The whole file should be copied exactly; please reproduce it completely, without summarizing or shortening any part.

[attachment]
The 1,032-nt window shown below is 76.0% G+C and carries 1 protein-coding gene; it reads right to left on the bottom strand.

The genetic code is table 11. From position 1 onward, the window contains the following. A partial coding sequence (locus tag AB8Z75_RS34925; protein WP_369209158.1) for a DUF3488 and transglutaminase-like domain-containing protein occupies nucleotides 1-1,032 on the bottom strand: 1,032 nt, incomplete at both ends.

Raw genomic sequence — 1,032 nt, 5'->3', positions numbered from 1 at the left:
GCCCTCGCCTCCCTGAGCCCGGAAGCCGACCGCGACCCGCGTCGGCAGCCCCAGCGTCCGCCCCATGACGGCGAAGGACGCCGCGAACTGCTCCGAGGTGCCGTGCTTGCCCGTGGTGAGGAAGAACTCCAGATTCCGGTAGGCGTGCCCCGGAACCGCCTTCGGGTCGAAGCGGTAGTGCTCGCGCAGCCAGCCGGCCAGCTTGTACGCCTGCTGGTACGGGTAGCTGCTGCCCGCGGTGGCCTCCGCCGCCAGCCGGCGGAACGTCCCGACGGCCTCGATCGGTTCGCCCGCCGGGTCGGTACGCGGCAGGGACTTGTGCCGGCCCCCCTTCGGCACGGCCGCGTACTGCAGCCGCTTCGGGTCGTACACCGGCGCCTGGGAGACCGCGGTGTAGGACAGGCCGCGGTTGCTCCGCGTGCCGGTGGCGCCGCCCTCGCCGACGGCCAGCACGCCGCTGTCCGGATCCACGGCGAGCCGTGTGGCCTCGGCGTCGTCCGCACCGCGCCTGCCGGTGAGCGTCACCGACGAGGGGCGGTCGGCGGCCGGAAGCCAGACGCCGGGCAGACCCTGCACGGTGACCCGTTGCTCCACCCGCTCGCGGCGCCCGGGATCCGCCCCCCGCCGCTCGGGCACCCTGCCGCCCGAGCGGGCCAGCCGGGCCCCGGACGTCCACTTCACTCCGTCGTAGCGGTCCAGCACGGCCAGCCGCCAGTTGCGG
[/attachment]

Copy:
The 1,032-nt window shown below is 76.0% G+C and carries 1 protein-coding gene; it reads right to left on the bottom strand.

The genetic code is table 11. From position 1 onward, the window contains the following. A partial coding sequence (locus tag AB8Z75_RS34925; protein WP_369209158.1) for a DUF3488 and transglutaminase-like domain-containing protein occupies nucleotides 1-1,032 on the bottom strand: 1,032 nt, incomplete at both ends.

Raw genomic sequence — 1,032 nt, 5'->3', positions numbered from 1 at the left:
GCCCTCGCCTCCCTGAGCCCGGAAGCCGACCGCGACCCGCGTCGGCAGCCCCAGCGTCCGCCCCATGACGGCGAAGGACGCCGCGAACTGCTCCGAGGTGCCGTGCTTGCCCGTGGTGAGGAAGAACTCCAGATTCCGGTAGGCGTGCCCCGGAACCGCCTTCGGGTCGAAGCGGTAGTGCTCGCGCAGCCAGCCGGCCAGCTTGTACGCCTGCTGGTACGGGTAGCTGCTGCCCGCGGTGGCCTCCGCCGCCAGCCGGCGGAACGTCCCGACGGCCTCGATCGGTTCGCCCGCCGGGTCGGTACGCGGCAGGGACTTGTGCCGGCCCCCCTTCGGCACGGCCGCGTACTGCAGCCGCTTCGGGTCGTACACCGGCGCCTGGGAGACCGCGGTGTAGGACAGGCCGCGGTTGCTCCGCGTGCCGGTGGCGCCGCCCTCGCCGACGGCCAGCACGCCGCTGTCCGGATCCACGGCGAGCCGTGTGGCCTCGGCGTCGTCCGCACCGCGCCTGCCGGTGAGCGTCACCGACGAGGGGCGGTCGGCGGCCGGAAGCCAGACGCCGGGCAGACCCTGCACGGTGACCCGTTGCTCCACCCGCTCGCGGCGCCCGGGATCCGCCCCCCGCCGCTCGGGCACCCTGCCGCCCGAGCGGGCCAGCCGGGCCCCGGACGTCCACTTCACTCCGTCGTAGCGGTCCAGCACGGCCAGCCGCCAGTTGCGG